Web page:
I'm really not into the phrase "It Girl." First of all because it sounds like a euphemism for "Sexy Pennywise Halloween Costume," and second of all because it's so...singular. We can only have one girl? And that's "It"? Girls are like the Highlander? What happens to her when she's not "It" anymore? Why don't we have an "It Boy"?* Why do we have to pick teams and then hate everyone who picks the "It" girl that we didn't pick? Why is womanhood always a fucking contest?**
There's something disturbing about the way we throw female celebrities in a jar and make them fight, and it got me thinking: Is there a responsible way to idolize famous women—a way that uplifts us all instead of turning us into weird chattering territorial beasts? I think so. And it's not that hard.
1. Don't Turn Womanhood into a Competition
I don't know if the Jennifer Lawrence/Lupita Nyong'o Face/Off*** that's supposedly brewing is a real thing, or if it's just manufactured by blogs that need something to thinkpiece about (ours included, I know, I know), but backlash against popular female celebrities is definitely real. It's definitely gendered. (Nobody's writing thinkpieces forecasting a coming Cumberpocalypse, for instance. Shia LaBeouf had to literally sit in a room for a week with a bag on his head to get himself a backlash.) In the course of writing this piece, I tried to recall the timeline of the anti-Natalie Portman movement. Did it start with Garden State? Was it the time she shaved her head and was still hot? Or was it as late as Black Swan? Did it predate the Anne Hathaway backlash or did they overlap? IT'S SO HARD TO KEEP TRACK OF WHEN PEOPLE HATE WHICH WOMEN.
There's a stanky tinge of commodification and coercion about that process—when someone becomes our favorite, we want her to perform precisely the version of womanhood we've selected for her (take the "right" roles, hold the "right" political views, be the "right" amount of "real"). There's no easier way to get people to hate you than to become beloved. You can't fall if you never make it to the top.
But Jesus Christ, isn't the whole point to make more room at the top for women?
It plays into the tendency we have to declare people "good feminist" or "bad feminist," as though life isn't a long, thorny learning process. As though there's only one way to be a responsible human being. And it really strips female celebrities of their agency—to decide that it's your way or the highway (who ARE you, even!?). Maybe Lupita Nyong'o doesn't want to be the next James Bond, or whatever. Maybe Jennifer Lawrence didn't ask to be your body acceptance icon and that's why she sometimes does it wrong. Maybe people just want to act in the movies they want to act in, and wear pretty dresses because it's fun, and eat a corn dog once in a while, and make money, and make art, and fuck up your assumptions about beauty and "normalcy."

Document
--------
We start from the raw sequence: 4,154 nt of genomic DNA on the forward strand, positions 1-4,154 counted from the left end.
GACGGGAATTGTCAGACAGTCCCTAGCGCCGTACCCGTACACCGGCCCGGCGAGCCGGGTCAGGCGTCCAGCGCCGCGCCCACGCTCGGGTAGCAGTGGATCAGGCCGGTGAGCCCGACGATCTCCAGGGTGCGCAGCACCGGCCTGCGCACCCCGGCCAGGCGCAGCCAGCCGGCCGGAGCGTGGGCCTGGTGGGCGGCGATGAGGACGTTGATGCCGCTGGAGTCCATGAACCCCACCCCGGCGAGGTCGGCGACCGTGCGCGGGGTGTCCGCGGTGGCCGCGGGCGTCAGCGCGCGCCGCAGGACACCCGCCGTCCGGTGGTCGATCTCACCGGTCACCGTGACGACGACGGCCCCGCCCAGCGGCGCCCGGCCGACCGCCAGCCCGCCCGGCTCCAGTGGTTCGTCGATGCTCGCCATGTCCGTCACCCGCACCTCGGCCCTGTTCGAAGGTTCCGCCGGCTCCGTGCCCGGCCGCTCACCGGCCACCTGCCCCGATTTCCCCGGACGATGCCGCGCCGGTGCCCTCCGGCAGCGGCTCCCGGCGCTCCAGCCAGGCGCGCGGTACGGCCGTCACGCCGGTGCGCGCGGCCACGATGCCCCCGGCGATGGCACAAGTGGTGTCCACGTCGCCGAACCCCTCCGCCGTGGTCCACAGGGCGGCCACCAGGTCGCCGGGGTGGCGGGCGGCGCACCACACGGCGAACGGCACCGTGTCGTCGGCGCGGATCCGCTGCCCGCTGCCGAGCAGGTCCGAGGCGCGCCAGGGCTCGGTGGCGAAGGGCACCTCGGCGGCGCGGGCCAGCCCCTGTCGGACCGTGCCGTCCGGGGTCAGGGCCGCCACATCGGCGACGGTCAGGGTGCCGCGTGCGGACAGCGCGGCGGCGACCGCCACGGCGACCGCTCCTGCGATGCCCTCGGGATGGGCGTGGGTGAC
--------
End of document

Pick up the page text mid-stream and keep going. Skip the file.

Why does the rise of Lupita have to signal the fall of Jennifer? WHY DO I HAVE TO PICK?
I've always thought it'd be funny, as a satirical art piece, to release a fake, multi-volume issue of Maxim that's as thick as the OED, and call it the Maxim Hot Three Billion. And then just rank ALL THE WOMEN. Because that's the logical extension of this shit we do.
Let's stop doing this shit.
2. Don't Confuse the Person with the Persona
You don't actually know if you like Jennifer Lawrence, because you don't know her. You know the story of her. Remember that.
It's important to recognize that a lot of this "backlash" drama is manufactured directly by those celebrities' PR teams, and participating in that is A-okay. Tabloid narratives are as legit (and profitable) as on-screen narratives for celebrities who take that path, and hating Jennifer Aniston for the character she occupies in the 'bloidz is not the same as hating Jennifer Aniston the human woman. And based on the fact that Jennifer Aniston has done almost nothing since Friends besides professionally-being-gossiped-about, I'm fairly confident that Jennifer Aniston accepts that dichotomy and cannily exploits it. There are plenty of female celebrities whose uterine updates aren't splashed all over the cover of Us every week.
But when celebrities attempt to set boundaries—like when Kristen Bell and Dax Shepard demand that the paparazzi cease thwacking their infant with a camera lens—they're reacting to violations of that consensual tabloid narrative. And, as a feminist, it's my responsibility to respect those boundaries to the best of my ability. Yes, celebrities are compensated handsomely for the inconveniences of fame, and their children will grow up with an almost sinister level of privilege, and yes, people will automatically care more about Ireland Baldwin's opinions than they do yours, and I'm sure you have really good opinions!!! But none of that negates the fact that celebrities are human beings with human lives AND YOU DON'T KNOW THEM.